In his mind, it explains why halachah accepts the Bavli over the Yerushalmi when the two are at odds, because only the latter was ratified by a group that counted as the court of the Jewish people.

Buried in R. Wasserman’s view is the radical possibility that a future Sanhedrin, may we merit it speedily in our days, could revisit all Talmudic readings of verses, could decide a verse read one way for millennia (using the 13 middot) would now be read another way, as long as the original reading was not a matter of tradition from Sinai.

What the Torah Itself Means Is Open to Adjustment

We end up in the following surprising place: What was said in the Torah, and explained a certain way at the time, will indeed never be changed. In this category we include halachah le-Moshe mi-Sinai, laws given to Moshe at Sinai, also not a matter of human inference or reasoning. Within rabbinic ordinances, as many as all seyagim, those promulgated as a protective fences (for Rambam), or as few as eighteen in Shabbat (for Tosafot), cannot be changed, either.

All the rest is up for grabs, some requiring a later court of greater wisdom and number, some not even needing that (such as an application of principles of inference). I repeat, as I did at the outset, this does not mean a later Sanhedrin will change much or anything, it only means they could. If they could—this is my real interest, I confess—it means Hashem did not mind if they did. So what did Hashem insist on?

I am attracted to the idea of discovering the unalterable mind of the Creator, as it were, the reason I will in this space begin to consider what the Torah commanded with an authoritative interpretation, so that we know what in fact can never be changed (other than by temporary and extraordinary measures like yesh koah be-yad Hachamim and/or et la’asot). Only if we know what Gd told us was essential and immutable, will we be able to understand how Hazal reacted, to learn from their model the best way to build forward into the future.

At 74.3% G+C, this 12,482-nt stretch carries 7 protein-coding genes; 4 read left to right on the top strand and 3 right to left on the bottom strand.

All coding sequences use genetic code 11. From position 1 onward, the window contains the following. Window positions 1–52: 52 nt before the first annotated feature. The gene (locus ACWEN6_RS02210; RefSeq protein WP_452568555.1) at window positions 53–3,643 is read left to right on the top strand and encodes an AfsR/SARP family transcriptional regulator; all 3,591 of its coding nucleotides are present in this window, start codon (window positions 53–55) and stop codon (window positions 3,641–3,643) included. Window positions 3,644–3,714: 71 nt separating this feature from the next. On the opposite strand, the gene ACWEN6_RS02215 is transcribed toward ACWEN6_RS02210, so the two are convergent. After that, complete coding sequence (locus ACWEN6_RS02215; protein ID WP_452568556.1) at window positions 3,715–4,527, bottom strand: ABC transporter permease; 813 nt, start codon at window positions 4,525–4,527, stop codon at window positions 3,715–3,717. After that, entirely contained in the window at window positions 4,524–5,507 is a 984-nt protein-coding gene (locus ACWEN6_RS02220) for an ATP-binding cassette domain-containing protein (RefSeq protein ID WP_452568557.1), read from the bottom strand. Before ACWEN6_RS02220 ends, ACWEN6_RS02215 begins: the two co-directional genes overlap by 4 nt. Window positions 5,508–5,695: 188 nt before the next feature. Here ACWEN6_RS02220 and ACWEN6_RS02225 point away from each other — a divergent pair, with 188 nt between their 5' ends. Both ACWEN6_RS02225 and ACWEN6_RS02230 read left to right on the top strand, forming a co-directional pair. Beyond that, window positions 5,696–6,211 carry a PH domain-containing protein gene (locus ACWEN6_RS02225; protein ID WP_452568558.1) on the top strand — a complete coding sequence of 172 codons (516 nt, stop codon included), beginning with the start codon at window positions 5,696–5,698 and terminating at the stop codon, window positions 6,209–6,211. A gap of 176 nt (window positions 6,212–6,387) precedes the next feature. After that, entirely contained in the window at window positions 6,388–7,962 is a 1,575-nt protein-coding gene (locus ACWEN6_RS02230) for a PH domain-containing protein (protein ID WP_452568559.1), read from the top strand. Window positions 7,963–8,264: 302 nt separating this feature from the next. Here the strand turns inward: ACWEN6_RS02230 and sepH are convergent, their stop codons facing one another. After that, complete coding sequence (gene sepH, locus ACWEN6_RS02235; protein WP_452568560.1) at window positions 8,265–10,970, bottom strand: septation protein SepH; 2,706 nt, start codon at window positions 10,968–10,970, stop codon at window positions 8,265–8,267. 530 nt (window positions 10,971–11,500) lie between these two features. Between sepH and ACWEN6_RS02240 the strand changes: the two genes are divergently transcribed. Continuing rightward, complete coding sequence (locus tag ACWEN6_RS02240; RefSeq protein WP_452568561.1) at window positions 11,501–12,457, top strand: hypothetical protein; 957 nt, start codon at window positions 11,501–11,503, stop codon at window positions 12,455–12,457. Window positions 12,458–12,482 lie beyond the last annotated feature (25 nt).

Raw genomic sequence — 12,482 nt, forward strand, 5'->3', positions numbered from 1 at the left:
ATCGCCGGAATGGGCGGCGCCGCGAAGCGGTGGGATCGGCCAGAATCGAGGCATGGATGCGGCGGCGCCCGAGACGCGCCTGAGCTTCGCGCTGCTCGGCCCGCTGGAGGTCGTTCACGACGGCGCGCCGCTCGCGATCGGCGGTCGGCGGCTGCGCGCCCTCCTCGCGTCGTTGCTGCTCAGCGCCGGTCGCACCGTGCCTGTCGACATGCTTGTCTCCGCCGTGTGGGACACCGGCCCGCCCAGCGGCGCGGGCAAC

As Always, My Limitations

To do that right, I would have to survey all rishonim and aharonim on each mitzvah (because a later Sanhedrin might agree with them, might accept a currently obscure view that a Talmudic reading of a verse was given at Sinai, or was a rabbinic asmachta). Sadly for you but much more so for me, that’s not in my skill set.

I am going to do something smaller, which I hope will be productive anyway. I will find a mitzvah in each week’s parsha, usually based on Sefer ha-Hinuch, a sefer that helped me begin to learn the breadth of Gd’s mitzvot. When he doesn’t have one, I will turn to She’iltot of R. Ahai Gaon. From there, I will share how Rambam defines the mitzvah in the Sefer ha-Mitzvot (and, where relevant, how Ramban disagreed), how Sefer Ha-Hinuch expresses it, what Minhat Hinuch—a sort of commentary on Sefer Ha-Hinuch, although really much more, including a fuller consideration of the mitzvah in question– fleshes out, and then how Aruch Ha-Shulhan codified those laws in his works.

With these four main sources, and occasional others, I hope to be able to present a reasonable summary of the current view of the de-oraita elements of each of the mitzvot in question, which parts of them are Torah-based in the ways I have described here. When we know what we cannot change, we know what is essential to being Jewish, what Gd defined as necessary to a Jewish life. Which seems worthwhile to me.

See you next time, for the prohibition on creative labor on holidays.

About Gidon Rothstein